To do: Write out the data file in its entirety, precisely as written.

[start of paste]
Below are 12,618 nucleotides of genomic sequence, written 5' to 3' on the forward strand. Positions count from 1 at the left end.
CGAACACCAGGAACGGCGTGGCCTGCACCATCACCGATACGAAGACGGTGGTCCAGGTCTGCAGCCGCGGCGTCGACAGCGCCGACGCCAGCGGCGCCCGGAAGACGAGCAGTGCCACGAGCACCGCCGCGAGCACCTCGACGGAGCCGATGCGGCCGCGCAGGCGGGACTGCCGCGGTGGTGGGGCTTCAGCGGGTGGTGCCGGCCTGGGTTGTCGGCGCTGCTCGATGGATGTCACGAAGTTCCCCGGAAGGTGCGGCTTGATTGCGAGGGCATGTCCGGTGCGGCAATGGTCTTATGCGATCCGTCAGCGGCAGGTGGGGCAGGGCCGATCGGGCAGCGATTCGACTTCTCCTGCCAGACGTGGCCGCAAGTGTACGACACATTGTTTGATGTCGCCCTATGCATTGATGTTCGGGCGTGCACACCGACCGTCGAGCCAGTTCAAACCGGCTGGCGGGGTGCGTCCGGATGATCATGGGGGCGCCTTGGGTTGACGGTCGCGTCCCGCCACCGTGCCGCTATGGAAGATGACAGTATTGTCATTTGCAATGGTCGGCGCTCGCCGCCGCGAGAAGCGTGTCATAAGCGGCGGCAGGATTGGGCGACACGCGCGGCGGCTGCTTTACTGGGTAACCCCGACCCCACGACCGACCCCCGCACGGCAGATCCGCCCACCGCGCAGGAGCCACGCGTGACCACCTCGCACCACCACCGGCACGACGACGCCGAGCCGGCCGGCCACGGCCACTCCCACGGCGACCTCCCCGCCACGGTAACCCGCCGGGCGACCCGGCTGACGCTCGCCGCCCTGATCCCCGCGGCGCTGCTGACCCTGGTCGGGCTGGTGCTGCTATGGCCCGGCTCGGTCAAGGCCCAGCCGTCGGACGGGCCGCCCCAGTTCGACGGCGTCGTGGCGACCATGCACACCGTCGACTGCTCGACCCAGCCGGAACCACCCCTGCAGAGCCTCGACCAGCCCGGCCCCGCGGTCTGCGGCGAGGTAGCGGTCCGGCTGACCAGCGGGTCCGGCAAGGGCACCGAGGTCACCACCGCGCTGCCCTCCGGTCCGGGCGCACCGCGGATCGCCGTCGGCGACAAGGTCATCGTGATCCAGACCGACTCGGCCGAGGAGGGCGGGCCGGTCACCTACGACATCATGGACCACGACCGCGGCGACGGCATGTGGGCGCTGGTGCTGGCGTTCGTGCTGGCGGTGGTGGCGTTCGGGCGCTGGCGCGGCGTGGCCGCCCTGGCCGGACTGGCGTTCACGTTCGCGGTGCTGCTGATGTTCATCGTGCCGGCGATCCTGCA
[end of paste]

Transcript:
Below are 12,618 nucleotides of genomic sequence, written 5' to 3' on the forward strand. Positions count from 1 at the left end.
CGAACACCAGGAACGGCGTGGCCTGCACCATCACCGATACGAAGACGGTGGTCCAGGTCTGCAGCCGCGGCGTCGACAGCGCCGACGCCAGCGGCGCCCGGAAGACGAGCAGTGCCACGAGCACCGCCGCGAGCACCTCGACGGAGCCGATGCGGCCGCGCAGGCGGGACTGCCGCGGTGGTGGGGCTTCAGCGGGTGGTGCCGGCCTGGGTTGTCGGCGCTGCTCGATGGATGTCACGAAGTTCCCCGGAAGGTGCGGCTTGATTGCGAGGGCATGTCCGGTGCGGCAATGGTCTTATGCGATCCGTCAGCGGCAGGTGGGGCAGGGCCGATCGGGCAGCGATTCGACTTCTCCTGCCAGACGTGGCCGCAAGTGTACGACACATTGTTTGATGTCGCCCTATGCATTGATGTTCGGGCGTGCACACCGACCGTCGAGCCAGTTCAAACCGGCTGGCGGGGTGCGTCCGGATGATCATGGGGGCGCCTTGGGTTGACGGTCGCGTCCCGCCACCGTGCCGCTATGGAAGATGACAGTATTGTCATTTGCAATGGTCGGCGCTCGCCGCCGCGAGAAGCGTGTCATAAGCGGCGGCAGGATTGGGCGACACGCGCGGCGGCTGCTTTACTGGGTAACCCCGACCCCACGACCGACCCCCGCACGGCAGATCCGCCCACCGCGCAGGAGCCACGCGTGACCACCTCGCACCACCACCGGCACGACGACGCCGAGCCGGCCGGCCACGGCCACTCCCACGGCGACCTCCCCGCCACGGTAACCCGCCGGGCGACCCGGCTGACGCTCGCCGCCCTGATCCCCGCGGCGCTGCTGACCCTGGTCGGGCTGGTGCTGCTATGGCCCGGCTCGGTCAAGGCCCAGCCGTCGGACGGGCCGCCCCAGTTCGACGGCGTCGTGGCGACCATGCACACCGTCGACTGCTCGACCCAGCCGGAACCACCCCTGCAGAGCCTCGACCAGCCCGGCCCCGCGGTCTGCGGCGAGGTAGCGGTCCGGCTGACCAGCGGGTCCGGCAAGGGCACCGAGGTCACCACCGCGCTGCCCTCCGGTCCGGGCGCACCGCGGATCGCCGTCGGCGACAAGGTCATCGTGATCCAGACCGACTCGGCCGAGGAGGGCGGGCCGGTCACCTACGACATCATGGACCACGACCGCGGCGACGGCATGTGGGCGCTGGTGCTGGCGTTCGTGCTGGCGGTGGTGGCGTTCGGGCGCTGGCGCGGCGTGGCCGCCCTGGCCGGACTGGCGTTCACGTTCGCGGTGCTGCTGATGTTCATCGTGCCGGCGATCCTGCA